Clone 13/R566

To counteract the undesireable side effects of live attenuated RVFV vaccine candidates described above (e.g., SMLV strain), two alternative live-attenuated RVFV vaccines are being developed: (i) the natural isolate Clone 13 (Muller et al., 1995) and (ii) the reassortant R566 (Bouloy et al., unpublished data). RVFV Clone 13 is characterized by a large deletion of the NSs gene from the S segment which prevents the virus from hijacking the type 1 IFN pathway (Billecocq et al., 2004; Bouloy et al., 2001). As described above, NSs is an interferon antagonist as well as a general transcription inhibitor (Le May et al., 2004), and its deletion thus allows the vaccinated host to launch an effective immune response (Bouloy et al., 2001). R566 is a reassortant of the L and M segments of MP-12 and the S segment of Clone 13 that combines attenuation markers from both strains.

Clone 13 has been tested in sheep and cattle (Hunter, 2001), and all vaccinated animals elicit immune responses protective against challenge with virulent RVFV. Concerning R566, a vaccination trial was carried out in sheep and pregnant ewes in Senegal using a single dose of R566 ranging from 102 to 106 pfu. None of the vaccinated animals exhibited signs of illness and none of the pregnant ewes aborted. All animals inoculated with 1 × 105 pfu developed antibody responses including the generation of neutralizing antibodies (Y. Thionganne, personal communication). While a challenge experiment was not possible, preliminary experiments in mice show that all animals vaccinated with a dose of 100 pfu are protected against challenge with virulent virus (M. Bouloy et al., unpublished data). Because the deletion of NSs is responsible for attenuation, both Clone 13 and R566 can be considered safe from reversion to a replication-competent, fully infectious virus.

Lumpy skin disease vector

Wallace et al. (2006) expressed RVFV GN and GC in a lumpy skin disease virus (LSDV) and found that mice vaccinated twice with 1×107 PFU recombinant LSDV develop neutralizing antibodies and are fully protected from a 100 LD50 lethal viral challenge (Wallace et al., 2006).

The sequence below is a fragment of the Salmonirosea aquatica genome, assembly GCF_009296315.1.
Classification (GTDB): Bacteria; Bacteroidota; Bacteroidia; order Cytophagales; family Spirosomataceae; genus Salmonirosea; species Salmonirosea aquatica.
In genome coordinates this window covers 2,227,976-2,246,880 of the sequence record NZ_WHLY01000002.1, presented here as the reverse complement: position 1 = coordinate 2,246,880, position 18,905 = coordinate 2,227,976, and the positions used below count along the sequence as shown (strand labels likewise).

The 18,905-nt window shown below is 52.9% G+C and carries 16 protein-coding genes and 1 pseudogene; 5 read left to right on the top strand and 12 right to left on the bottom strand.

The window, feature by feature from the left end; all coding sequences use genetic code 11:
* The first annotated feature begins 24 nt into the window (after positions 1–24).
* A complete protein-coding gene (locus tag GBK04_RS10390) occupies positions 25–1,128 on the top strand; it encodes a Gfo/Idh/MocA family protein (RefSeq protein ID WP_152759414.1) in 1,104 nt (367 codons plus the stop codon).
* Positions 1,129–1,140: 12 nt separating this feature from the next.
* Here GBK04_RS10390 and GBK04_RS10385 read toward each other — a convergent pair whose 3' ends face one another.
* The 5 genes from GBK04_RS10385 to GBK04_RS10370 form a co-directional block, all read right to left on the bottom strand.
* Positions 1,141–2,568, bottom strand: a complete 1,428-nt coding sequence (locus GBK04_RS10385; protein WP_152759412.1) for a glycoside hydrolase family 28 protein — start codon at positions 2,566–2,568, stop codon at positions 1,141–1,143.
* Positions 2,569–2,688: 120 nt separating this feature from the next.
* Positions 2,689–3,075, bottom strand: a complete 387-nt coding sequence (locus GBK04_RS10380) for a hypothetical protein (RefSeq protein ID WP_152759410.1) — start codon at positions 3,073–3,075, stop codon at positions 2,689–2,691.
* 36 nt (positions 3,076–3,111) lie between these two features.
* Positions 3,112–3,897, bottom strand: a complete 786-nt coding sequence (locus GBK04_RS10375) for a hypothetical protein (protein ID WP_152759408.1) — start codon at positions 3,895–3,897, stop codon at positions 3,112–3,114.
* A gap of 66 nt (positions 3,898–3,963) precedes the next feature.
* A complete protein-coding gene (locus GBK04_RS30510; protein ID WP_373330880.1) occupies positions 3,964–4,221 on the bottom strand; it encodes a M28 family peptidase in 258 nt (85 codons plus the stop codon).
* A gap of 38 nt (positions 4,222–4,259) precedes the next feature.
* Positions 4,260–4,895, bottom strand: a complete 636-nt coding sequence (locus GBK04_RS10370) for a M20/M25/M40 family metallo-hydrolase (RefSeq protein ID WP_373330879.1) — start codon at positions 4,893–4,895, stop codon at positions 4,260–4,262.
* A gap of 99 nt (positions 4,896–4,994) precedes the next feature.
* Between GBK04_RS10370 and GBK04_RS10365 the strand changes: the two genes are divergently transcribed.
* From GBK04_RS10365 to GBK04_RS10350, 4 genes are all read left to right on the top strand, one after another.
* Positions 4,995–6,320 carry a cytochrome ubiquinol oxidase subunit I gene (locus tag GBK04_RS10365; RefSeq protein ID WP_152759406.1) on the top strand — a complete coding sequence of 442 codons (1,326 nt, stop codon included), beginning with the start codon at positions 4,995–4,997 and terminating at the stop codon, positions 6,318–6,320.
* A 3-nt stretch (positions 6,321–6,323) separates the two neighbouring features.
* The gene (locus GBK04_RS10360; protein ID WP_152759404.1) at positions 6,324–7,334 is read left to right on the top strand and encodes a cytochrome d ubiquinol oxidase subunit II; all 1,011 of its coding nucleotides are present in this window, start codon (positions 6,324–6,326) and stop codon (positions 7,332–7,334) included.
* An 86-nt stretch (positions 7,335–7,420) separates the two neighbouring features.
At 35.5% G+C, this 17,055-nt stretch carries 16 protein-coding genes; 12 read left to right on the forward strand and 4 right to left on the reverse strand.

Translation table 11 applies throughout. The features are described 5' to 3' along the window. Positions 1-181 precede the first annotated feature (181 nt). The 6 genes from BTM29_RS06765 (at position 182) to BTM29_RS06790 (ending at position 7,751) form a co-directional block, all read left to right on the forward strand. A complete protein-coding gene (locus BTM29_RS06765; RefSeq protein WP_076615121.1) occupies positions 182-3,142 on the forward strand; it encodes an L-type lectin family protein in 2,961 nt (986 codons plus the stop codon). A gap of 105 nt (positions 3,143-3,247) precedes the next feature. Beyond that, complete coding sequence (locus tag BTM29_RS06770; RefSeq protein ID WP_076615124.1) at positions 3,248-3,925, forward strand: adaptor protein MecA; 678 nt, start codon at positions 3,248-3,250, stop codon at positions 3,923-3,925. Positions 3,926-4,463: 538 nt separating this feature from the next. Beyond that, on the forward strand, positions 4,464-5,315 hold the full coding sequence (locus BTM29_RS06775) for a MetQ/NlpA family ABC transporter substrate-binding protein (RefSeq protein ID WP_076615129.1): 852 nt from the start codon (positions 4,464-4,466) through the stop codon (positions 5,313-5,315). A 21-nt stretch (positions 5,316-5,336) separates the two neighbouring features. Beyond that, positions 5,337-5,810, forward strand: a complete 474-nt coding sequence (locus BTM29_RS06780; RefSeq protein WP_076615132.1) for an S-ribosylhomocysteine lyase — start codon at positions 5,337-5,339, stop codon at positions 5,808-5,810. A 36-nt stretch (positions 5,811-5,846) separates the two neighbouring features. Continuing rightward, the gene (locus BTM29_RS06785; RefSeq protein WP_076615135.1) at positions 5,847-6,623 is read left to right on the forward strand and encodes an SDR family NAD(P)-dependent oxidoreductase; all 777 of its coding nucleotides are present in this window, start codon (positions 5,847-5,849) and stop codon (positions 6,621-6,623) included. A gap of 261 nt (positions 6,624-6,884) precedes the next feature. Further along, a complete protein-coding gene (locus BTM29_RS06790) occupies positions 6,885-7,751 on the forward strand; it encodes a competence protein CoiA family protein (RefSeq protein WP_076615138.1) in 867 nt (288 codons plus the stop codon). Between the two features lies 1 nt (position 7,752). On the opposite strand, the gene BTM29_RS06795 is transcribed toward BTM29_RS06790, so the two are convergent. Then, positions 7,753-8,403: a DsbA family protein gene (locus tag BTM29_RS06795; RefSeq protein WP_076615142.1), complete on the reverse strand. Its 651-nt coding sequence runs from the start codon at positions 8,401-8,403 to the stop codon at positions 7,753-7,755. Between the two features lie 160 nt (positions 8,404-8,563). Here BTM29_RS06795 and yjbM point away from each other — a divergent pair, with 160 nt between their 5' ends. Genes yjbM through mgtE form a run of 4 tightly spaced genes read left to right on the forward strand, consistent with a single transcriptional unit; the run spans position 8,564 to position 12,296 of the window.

Alphavirus replicon

Alphavirus replicon vectors that express the RVFV glycoproteins have been developed by the US Army Medical Research Institute of Infectious Diseases (USAMRIID) (Heise et al., 2009). These vectors elicit RVFV-specific immune responses and are 100% protective against a 100 LD50 intraperitoneal and intranasal RVFV lethal challenge in a mouse model. Furthermore, this vaccine candidate also elicits a RVFV neutralizing antibody response in vaccinated sheep (Heise et al., 2009). These encouraging data suggest that the use of alphavirus replicon particles (Roy & Noad, 2008)presents a promising vaccine platform for the development of RVFV vaccine candidates.

Baculovirus/Insect Cells

Recombinant baculovirus systems present another promising platform for RVFV vaccine development (Roy & Noad, 2008). Sf9 (Spodoptera frugiperda) insect cells have been used to produce RVFV glycoproteins after infection of recombinant baculoviruses encoding the RVFV M segment ORF (Liu et al., 2008; Noad & Roy, 2003; Schmaljohn et al., 1989). One of the key advantages of this system is the potential for ease of scale-up. Sf9 lysates containing expressed RVFV glycoproteins used for a single subcutaneous inoculation protect mice from lethal (100 LD50) challenge (Schmaljohn et al., 1989). However, 100% protection requires the use of Freund’s Complete Adjuvant in the vaccine formulation and only 50% protection was achieved when Sf9 cell lysates were delivered in PBS alone (Schmaljohn et al., 1989).

Virus-like particles

The use of virus like particles (VLPs) is another promising alternative approach, for the development of a safe and efficient RVFV vaccine. VLPs may be more immunogenic than recombinant proteins as they represent a more natural format that maintains conformational epitopes that can induce neutralizing antibodies (Grgacic, 2006). It has been previously shown that the expression of recombinant GN and GC glycoproteins of a closely related phlebovirus (to RVFV), Uukuniemi, leads to the assembly and budding of VLPs from transfected eukaryotic cells (human embryonic kidney 293 cells) (Overby et al., 2007a; Overby et al., 2006; Overby et al., 2007b). The incorporation of reporter gene-encoding minigenomes into VLPs enables the monitoring of VLP production and also allows the study of packaging signals located on these minigenomes (Flick et al., unpublished data).

Efficient generation of RVF VLPs has been demonstrated by Näslund et al. (2009) and Habjan et al. (2009) in human embryonic kidney 293 cells using transfected DNA encoding the complete RVFV M segment and both the RNA polymerase L and a reporter minireplicon construct (Habjan et al., 2009a; Naslund et al., 2009). The addition of a GFP-expressing minigenome to the VLP producing cells allows minigenome packaging into the budding VLPs and subsequent measurement of VLP titers by quantifying GFP expression in susceptible cell lines expressing the required RVFV transcription machinery (L and N) (Habjan et al., 2009a). Näslund et al. (2009) showed that these RVF VLPs can be used as vaccines. Three i.p. injections of 1×106 RVF VLPs in mice induces antibody titers from 1:300 to 1:900 against GN and GC proteins but does not result in the development of N-specific antibodies. Importantly, these VLPs protect 11 of 12 vaccinated mice from lethal virus challenge (2.4×104 pfu) whereas only 1 of 12 survived in the unvaccinated control group (Naslund et al., 2009).